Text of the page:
4. A settlement statement of a case, also signed by the client.

5. A waiver of a conflict (where permissible).


In Maryland, Leader of Hunting Party Not Liable In Tort For Negligence of Another Member of that Party

A leader of a party of deerhunters may not be held liable in tort for the actions of a member of
that party who accidentally shot and injured other hunters because the leader of the party
was under no special duty to protect the injured parties from the actions of the shooter. Remsburg, Sr. v. Montgomery et al., No. 129, Sept. Term, 2002 (Md. Aug. 27, 2003).

In this case, the plaintiffs had been shot on their own land by the son of the defendant.


D.C. Choice of Law Rule As Applied To Medical Malpractice Damages

The U.S. District Court for D.C. has ruled in a medical malpractice diversity action that Virginia's damages cap for medical malpractice awards would not apply. This litigation arose from health care treatment
provided pursuant to a plan that the plaintiff, a Virginia resident, obtained through her District of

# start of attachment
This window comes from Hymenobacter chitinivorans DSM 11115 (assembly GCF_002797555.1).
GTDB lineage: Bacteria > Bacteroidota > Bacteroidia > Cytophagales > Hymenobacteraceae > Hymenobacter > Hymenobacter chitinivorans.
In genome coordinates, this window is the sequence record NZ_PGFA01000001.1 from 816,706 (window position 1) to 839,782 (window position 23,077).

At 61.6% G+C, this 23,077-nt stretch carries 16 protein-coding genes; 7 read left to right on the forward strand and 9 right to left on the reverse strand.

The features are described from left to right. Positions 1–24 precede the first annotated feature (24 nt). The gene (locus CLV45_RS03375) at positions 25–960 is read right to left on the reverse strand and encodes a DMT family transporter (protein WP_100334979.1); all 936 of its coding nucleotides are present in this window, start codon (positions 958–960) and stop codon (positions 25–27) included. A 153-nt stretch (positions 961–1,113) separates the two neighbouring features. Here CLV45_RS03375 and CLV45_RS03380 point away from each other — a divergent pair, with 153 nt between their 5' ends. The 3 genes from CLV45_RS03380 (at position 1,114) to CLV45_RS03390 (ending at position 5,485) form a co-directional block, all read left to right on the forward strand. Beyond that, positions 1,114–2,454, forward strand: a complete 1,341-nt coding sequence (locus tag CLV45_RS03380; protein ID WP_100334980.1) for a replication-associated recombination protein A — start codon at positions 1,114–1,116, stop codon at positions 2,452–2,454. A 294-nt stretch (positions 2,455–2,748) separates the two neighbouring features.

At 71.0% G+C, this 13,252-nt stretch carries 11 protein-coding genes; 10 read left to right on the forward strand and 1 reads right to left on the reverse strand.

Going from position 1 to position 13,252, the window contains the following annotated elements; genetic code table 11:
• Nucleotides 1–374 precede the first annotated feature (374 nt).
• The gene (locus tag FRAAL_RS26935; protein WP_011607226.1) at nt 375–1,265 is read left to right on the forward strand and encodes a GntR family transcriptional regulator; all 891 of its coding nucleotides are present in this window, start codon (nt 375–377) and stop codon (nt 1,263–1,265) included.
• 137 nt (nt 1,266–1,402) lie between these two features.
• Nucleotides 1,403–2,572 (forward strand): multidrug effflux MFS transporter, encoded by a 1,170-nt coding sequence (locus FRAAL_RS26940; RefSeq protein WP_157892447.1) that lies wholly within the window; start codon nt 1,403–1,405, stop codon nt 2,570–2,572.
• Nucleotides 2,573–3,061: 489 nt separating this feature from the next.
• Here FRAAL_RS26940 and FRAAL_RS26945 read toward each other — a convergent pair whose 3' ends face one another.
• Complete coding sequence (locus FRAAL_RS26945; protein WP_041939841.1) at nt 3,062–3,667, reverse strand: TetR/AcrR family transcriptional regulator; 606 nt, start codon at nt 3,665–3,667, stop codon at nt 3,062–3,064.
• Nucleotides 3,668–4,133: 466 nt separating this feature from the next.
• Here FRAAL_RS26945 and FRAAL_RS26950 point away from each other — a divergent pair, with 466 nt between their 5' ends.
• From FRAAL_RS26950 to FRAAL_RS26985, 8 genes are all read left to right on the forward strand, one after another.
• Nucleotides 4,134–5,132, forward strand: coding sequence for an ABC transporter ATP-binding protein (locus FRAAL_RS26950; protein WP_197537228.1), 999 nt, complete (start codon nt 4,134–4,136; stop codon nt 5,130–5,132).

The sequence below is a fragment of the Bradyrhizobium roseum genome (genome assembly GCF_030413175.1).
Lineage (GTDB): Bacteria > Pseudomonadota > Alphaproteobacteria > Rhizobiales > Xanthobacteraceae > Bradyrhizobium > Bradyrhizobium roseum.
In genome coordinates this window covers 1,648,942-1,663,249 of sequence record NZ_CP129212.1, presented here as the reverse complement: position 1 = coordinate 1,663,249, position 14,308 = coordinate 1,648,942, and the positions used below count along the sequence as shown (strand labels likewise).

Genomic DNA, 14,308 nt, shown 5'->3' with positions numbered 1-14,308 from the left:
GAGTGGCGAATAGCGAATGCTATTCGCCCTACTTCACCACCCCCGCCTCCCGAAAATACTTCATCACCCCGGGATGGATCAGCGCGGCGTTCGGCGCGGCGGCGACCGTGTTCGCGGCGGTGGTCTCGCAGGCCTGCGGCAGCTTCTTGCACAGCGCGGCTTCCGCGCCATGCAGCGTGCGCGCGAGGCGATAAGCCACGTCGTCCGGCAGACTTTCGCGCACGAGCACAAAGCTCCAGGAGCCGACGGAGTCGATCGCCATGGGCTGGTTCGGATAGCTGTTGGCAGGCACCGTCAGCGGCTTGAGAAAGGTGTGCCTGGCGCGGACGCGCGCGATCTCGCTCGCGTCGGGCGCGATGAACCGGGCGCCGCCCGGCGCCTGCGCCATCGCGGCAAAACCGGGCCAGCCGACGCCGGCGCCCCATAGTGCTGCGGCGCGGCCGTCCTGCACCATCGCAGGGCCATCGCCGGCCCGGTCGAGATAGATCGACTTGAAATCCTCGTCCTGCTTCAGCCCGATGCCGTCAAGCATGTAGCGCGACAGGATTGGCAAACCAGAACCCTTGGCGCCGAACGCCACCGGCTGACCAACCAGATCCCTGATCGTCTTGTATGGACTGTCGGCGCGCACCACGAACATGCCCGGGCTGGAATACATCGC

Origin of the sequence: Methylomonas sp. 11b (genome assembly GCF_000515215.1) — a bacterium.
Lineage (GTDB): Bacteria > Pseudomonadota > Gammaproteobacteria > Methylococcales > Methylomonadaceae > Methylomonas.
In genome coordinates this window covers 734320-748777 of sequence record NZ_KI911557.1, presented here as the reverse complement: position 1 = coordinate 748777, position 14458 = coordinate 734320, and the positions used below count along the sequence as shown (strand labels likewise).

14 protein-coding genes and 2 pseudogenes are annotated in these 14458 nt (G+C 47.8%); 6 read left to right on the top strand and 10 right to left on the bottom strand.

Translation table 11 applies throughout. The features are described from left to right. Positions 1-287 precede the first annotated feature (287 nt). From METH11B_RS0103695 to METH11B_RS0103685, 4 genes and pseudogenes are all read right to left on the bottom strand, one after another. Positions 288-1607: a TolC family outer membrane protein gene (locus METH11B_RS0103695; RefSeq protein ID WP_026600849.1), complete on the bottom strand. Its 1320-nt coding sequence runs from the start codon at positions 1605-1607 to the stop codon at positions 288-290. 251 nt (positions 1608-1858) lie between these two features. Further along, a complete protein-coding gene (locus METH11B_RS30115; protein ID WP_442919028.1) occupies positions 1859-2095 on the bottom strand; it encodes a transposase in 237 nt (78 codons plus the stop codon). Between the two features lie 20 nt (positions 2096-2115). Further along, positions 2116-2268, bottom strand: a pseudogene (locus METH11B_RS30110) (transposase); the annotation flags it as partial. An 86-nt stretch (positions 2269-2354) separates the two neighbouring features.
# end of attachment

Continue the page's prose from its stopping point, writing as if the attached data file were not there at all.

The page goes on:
Columbia employer. The application of Virginia’s cap on the plaintiff’s damages award would contravene the District’s interest in protecting its workforce and promoting corporate accountability. Therefore, the court applied District of Columbia law to the issue of damages in this matter.

Accordingly, the Court denied the defense request to reduce the jury award of $1.45 million to the maximum $ 1 million allowed under Virginia's cap. Bucci v. Kaiser Permanente


Full Text Washington Lawyer Is On Line

The DC Bar Association has revamped its website. One thing I just noticed is that it has put the full text of the Washington Lawyer, the bar magazine, on line. Plus all the back issues to 2000. Plus you can search the whole collection. Take a look.

Jake Stein's column, Legal Spectator, is excellent as usual.

The DC Bar Association is a mandatory bar association, and the magazine subscription comes with the dues. So they are not really risking much damage to their subscription base by giving access to the magazine plus 2 1/2 years of back issues for free.